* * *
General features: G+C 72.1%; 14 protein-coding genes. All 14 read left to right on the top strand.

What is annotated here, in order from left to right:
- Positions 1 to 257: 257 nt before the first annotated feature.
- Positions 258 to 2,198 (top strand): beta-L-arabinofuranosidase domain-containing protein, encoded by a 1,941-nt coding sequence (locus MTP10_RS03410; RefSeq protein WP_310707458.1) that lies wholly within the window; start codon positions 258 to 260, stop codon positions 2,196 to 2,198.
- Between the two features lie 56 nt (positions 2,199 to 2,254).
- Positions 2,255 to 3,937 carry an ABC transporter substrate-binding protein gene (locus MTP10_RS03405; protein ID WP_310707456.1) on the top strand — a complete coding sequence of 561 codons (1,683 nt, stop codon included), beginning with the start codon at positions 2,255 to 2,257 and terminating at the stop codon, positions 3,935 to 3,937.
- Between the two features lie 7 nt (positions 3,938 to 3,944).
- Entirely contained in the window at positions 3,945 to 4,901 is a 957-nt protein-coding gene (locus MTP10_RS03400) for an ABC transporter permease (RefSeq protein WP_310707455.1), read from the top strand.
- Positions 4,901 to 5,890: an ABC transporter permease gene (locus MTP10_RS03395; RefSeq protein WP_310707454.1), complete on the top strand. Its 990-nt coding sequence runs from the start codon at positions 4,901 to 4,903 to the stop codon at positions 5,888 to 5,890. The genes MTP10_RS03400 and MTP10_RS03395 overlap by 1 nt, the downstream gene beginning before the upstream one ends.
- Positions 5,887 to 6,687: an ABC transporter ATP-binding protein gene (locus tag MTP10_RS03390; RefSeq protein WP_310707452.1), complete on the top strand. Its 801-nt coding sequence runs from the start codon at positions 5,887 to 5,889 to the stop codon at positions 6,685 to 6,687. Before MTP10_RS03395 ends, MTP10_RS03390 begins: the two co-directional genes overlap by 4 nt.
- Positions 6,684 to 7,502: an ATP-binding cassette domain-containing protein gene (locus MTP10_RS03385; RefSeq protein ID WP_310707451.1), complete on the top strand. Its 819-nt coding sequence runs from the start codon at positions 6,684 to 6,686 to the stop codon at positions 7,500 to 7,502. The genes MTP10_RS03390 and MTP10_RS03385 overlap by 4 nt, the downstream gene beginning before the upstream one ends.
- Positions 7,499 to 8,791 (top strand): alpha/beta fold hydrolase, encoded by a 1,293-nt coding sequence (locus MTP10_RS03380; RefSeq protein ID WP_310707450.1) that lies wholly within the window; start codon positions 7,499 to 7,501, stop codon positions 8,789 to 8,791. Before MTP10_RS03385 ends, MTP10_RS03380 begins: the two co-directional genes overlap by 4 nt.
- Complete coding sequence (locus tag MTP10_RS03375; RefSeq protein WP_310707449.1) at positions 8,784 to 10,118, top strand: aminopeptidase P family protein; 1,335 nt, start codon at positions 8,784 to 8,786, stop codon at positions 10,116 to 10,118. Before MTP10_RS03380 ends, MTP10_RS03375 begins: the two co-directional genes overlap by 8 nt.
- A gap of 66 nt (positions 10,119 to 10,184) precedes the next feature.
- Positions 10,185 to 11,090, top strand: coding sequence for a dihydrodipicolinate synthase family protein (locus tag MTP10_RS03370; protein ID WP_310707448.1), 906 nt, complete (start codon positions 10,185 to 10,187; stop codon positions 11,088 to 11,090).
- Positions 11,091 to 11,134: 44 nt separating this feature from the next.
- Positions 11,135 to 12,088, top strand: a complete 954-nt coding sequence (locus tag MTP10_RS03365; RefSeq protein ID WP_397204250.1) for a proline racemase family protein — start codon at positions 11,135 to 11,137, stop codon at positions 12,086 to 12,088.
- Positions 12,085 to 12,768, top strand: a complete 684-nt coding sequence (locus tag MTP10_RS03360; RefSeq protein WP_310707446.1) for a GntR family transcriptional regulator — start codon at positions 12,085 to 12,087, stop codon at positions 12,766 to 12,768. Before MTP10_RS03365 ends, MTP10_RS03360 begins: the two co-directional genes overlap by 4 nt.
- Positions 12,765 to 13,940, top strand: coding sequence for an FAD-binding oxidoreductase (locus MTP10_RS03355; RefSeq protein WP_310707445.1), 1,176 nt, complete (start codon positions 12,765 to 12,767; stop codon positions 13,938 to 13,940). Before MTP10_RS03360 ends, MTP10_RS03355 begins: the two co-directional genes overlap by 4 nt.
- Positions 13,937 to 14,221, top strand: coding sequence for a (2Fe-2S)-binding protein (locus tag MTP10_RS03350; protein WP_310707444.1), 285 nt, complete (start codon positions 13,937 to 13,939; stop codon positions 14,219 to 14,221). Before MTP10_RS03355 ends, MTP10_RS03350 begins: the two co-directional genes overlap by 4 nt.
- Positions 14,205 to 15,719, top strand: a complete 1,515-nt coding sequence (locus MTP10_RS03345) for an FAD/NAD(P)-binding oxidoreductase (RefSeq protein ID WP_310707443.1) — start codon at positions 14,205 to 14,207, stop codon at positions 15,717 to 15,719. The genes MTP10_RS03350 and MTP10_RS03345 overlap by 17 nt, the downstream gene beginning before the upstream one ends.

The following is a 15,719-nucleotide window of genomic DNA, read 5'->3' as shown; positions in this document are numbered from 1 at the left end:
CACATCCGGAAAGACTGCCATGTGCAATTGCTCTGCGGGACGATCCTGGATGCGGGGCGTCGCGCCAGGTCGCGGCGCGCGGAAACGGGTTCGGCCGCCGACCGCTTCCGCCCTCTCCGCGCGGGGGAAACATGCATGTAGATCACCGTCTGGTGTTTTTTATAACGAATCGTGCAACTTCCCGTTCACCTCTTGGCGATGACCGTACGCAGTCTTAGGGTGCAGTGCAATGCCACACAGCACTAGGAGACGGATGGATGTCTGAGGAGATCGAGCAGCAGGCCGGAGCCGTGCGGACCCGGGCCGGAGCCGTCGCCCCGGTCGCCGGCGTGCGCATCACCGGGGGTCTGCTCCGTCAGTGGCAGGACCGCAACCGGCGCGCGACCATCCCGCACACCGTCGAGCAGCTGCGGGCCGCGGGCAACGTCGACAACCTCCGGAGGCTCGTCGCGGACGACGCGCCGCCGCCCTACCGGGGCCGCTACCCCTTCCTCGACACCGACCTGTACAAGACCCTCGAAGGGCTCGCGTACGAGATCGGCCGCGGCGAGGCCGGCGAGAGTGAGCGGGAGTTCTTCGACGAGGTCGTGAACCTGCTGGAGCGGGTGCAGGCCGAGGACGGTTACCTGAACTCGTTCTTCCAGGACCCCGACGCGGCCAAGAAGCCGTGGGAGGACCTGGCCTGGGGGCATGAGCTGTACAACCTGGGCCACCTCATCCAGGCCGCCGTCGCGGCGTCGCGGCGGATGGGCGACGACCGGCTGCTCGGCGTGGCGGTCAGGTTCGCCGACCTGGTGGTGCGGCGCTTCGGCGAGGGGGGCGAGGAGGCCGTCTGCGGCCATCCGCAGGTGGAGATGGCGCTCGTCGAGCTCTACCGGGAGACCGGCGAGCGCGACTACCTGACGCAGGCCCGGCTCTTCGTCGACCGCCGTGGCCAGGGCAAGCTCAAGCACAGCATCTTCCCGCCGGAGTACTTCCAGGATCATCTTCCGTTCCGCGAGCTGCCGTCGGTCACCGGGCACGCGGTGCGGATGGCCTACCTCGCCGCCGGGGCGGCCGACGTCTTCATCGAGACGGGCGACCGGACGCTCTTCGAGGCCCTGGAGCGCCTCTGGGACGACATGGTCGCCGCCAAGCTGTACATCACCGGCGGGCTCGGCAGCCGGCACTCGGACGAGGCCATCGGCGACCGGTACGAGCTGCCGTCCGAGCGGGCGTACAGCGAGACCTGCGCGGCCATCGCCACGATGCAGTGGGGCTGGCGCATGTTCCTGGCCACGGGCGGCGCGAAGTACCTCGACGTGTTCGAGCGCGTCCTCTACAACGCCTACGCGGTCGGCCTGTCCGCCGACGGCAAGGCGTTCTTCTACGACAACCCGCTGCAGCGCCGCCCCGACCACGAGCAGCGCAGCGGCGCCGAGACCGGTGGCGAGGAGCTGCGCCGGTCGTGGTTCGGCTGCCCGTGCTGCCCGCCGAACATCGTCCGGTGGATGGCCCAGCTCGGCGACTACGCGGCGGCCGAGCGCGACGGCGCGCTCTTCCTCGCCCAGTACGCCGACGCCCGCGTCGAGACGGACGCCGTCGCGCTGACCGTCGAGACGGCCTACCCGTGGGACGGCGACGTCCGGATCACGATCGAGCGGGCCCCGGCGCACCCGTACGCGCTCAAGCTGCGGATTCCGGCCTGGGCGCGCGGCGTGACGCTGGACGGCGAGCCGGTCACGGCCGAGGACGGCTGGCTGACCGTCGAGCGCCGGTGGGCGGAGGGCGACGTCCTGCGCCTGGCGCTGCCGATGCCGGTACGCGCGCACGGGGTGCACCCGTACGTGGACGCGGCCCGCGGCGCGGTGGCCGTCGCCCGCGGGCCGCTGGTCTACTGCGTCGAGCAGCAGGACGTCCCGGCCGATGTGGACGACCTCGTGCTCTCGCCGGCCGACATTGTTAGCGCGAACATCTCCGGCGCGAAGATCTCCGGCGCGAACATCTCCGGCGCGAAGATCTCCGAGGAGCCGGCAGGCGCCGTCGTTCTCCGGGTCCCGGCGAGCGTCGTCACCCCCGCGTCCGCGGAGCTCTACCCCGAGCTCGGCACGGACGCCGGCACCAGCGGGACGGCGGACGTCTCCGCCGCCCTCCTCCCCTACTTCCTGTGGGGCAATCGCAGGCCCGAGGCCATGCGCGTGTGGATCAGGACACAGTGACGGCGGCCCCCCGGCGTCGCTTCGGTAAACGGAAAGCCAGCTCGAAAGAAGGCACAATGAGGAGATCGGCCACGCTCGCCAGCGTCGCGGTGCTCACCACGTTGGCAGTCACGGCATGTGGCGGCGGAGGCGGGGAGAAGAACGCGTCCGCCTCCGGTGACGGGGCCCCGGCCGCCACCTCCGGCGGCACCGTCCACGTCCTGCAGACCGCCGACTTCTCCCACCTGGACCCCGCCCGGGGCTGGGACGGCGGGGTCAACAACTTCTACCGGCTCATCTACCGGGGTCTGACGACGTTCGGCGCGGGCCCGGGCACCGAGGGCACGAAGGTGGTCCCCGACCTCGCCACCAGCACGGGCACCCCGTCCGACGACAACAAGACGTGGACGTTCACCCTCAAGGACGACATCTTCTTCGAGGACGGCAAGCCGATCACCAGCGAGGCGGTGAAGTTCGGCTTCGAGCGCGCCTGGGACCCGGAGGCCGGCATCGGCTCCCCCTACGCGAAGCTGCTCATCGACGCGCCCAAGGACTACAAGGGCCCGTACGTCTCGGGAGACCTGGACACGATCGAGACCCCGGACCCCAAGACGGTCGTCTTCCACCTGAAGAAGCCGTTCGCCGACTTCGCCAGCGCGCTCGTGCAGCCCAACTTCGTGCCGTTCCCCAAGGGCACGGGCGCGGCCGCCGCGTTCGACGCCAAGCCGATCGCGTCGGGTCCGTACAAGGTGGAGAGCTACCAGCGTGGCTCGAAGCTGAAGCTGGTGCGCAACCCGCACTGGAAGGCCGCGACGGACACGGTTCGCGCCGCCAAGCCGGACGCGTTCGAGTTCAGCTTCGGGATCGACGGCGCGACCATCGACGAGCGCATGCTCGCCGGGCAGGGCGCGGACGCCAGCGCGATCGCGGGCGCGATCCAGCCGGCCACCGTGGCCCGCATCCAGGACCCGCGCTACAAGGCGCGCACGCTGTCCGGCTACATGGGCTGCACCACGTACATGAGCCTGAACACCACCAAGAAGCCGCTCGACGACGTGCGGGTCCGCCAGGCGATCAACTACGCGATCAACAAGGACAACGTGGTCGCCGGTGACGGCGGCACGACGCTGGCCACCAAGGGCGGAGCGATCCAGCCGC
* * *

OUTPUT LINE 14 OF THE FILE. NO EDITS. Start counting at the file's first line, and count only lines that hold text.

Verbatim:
- A gap of 66 nt (positions 10,119 to 10,184) precedes the next feature.